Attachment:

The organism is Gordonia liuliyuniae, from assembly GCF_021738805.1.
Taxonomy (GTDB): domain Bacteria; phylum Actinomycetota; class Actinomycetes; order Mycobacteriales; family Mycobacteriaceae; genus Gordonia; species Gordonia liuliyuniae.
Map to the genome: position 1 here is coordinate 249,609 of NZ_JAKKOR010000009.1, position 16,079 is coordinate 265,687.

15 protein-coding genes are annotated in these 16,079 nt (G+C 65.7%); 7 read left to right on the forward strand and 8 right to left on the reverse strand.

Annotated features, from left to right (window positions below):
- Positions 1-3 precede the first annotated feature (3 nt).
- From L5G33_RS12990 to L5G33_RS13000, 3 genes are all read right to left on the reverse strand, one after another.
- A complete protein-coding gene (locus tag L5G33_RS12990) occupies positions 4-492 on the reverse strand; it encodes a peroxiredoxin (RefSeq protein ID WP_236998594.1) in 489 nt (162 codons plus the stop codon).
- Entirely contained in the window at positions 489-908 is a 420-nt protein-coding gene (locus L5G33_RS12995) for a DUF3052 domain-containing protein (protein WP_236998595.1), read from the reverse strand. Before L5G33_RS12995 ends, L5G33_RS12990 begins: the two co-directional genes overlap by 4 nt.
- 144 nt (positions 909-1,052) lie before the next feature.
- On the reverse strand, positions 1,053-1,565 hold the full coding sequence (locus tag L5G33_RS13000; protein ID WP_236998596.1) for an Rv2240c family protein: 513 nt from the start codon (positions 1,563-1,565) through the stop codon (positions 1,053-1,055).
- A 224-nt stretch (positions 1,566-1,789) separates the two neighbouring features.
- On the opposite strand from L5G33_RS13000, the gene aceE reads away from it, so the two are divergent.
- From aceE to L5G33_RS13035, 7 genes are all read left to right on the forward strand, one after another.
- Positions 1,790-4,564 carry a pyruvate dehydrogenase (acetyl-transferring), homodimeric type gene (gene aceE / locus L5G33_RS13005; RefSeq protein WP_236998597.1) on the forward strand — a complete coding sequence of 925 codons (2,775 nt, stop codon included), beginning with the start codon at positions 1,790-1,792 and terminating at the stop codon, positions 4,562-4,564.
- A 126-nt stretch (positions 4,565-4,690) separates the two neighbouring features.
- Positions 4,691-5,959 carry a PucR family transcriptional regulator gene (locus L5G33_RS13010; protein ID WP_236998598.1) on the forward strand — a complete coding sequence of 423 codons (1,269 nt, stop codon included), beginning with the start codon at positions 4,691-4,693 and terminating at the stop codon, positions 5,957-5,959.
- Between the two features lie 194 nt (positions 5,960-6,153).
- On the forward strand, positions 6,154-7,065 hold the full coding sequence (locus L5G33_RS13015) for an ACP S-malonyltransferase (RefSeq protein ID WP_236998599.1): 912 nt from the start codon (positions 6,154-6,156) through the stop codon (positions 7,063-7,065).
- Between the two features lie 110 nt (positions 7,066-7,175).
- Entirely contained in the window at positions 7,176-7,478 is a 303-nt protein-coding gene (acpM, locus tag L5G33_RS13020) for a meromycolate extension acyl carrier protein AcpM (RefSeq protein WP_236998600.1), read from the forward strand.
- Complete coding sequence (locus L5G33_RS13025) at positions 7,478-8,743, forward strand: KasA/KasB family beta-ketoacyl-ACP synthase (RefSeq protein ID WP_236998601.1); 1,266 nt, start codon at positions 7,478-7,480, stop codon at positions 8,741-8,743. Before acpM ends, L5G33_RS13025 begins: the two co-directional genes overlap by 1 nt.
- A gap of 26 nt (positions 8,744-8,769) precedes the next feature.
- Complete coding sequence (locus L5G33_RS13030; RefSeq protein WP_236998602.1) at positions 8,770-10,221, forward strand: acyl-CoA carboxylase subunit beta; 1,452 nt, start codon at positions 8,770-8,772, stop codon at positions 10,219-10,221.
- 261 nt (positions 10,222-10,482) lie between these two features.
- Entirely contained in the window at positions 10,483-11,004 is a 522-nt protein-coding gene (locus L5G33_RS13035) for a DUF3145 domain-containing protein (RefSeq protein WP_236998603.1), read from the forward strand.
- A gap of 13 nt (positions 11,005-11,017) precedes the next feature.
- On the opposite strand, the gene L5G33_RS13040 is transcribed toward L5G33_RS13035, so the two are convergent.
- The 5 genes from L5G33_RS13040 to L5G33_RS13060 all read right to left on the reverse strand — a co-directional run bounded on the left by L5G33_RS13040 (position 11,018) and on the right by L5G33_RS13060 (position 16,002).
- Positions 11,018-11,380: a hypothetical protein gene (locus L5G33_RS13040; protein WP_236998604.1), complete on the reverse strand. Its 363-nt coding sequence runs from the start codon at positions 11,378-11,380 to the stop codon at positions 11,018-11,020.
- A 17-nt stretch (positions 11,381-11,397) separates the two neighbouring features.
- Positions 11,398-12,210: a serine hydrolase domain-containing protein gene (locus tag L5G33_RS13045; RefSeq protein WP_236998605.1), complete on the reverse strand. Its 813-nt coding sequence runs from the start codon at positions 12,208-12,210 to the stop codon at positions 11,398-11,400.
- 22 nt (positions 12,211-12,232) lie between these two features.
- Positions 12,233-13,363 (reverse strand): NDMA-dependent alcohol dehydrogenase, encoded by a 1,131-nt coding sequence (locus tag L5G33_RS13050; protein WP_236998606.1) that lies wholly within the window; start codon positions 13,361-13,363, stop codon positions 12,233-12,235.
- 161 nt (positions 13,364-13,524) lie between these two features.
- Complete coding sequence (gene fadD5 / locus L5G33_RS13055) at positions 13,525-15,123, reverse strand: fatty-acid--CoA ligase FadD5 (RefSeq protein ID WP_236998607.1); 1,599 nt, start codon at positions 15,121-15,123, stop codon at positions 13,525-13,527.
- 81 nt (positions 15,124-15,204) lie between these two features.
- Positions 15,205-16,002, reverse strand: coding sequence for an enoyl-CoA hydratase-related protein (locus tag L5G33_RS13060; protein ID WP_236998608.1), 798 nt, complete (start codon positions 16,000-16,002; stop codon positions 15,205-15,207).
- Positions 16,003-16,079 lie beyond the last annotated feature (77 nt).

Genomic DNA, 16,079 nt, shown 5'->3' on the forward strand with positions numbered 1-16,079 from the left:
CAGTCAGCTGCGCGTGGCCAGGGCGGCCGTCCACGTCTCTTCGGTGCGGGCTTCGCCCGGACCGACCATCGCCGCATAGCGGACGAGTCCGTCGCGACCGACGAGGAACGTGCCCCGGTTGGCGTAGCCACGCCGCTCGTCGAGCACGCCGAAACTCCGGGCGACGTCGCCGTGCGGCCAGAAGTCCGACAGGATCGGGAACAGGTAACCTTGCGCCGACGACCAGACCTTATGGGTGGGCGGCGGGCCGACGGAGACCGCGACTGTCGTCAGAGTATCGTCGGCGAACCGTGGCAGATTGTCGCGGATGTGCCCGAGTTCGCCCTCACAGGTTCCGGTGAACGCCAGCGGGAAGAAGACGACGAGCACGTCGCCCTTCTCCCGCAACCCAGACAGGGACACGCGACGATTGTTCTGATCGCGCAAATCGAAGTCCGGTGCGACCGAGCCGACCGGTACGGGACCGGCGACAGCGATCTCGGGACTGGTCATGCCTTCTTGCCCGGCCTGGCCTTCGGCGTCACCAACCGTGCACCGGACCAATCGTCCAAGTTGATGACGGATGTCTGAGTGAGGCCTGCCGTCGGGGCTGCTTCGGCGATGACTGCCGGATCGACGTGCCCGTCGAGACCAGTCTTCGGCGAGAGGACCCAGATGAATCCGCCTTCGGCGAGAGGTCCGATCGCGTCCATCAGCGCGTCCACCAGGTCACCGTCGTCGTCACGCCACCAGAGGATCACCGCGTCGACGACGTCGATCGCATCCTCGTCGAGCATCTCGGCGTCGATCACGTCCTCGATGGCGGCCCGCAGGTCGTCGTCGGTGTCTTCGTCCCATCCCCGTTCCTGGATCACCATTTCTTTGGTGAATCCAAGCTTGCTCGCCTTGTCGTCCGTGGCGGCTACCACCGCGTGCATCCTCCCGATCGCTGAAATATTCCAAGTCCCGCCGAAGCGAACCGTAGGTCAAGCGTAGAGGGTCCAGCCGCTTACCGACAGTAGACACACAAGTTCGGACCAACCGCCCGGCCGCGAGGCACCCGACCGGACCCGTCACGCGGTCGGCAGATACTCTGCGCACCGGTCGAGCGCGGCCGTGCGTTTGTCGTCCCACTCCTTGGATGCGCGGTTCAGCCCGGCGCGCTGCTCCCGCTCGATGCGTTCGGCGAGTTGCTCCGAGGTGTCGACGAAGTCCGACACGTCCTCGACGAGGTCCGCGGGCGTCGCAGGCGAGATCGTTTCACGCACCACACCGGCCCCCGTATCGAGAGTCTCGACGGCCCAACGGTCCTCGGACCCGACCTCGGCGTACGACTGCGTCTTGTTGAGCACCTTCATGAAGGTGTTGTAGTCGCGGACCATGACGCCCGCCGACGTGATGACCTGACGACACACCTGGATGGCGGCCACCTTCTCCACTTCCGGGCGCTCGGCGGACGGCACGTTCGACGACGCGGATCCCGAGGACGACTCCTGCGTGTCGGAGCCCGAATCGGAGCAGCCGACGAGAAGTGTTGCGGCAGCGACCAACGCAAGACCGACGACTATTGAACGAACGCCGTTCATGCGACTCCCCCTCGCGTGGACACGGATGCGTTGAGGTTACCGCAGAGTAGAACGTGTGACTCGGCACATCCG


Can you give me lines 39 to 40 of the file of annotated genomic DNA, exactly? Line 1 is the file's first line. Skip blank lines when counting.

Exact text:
- Positions 16,003-16,079 lie beyond the last annotated feature (77 nt).

Genomic DNA, 16,079 nt, shown 5'->3' on the forward strand with positions numbered 1-16,079 from the left: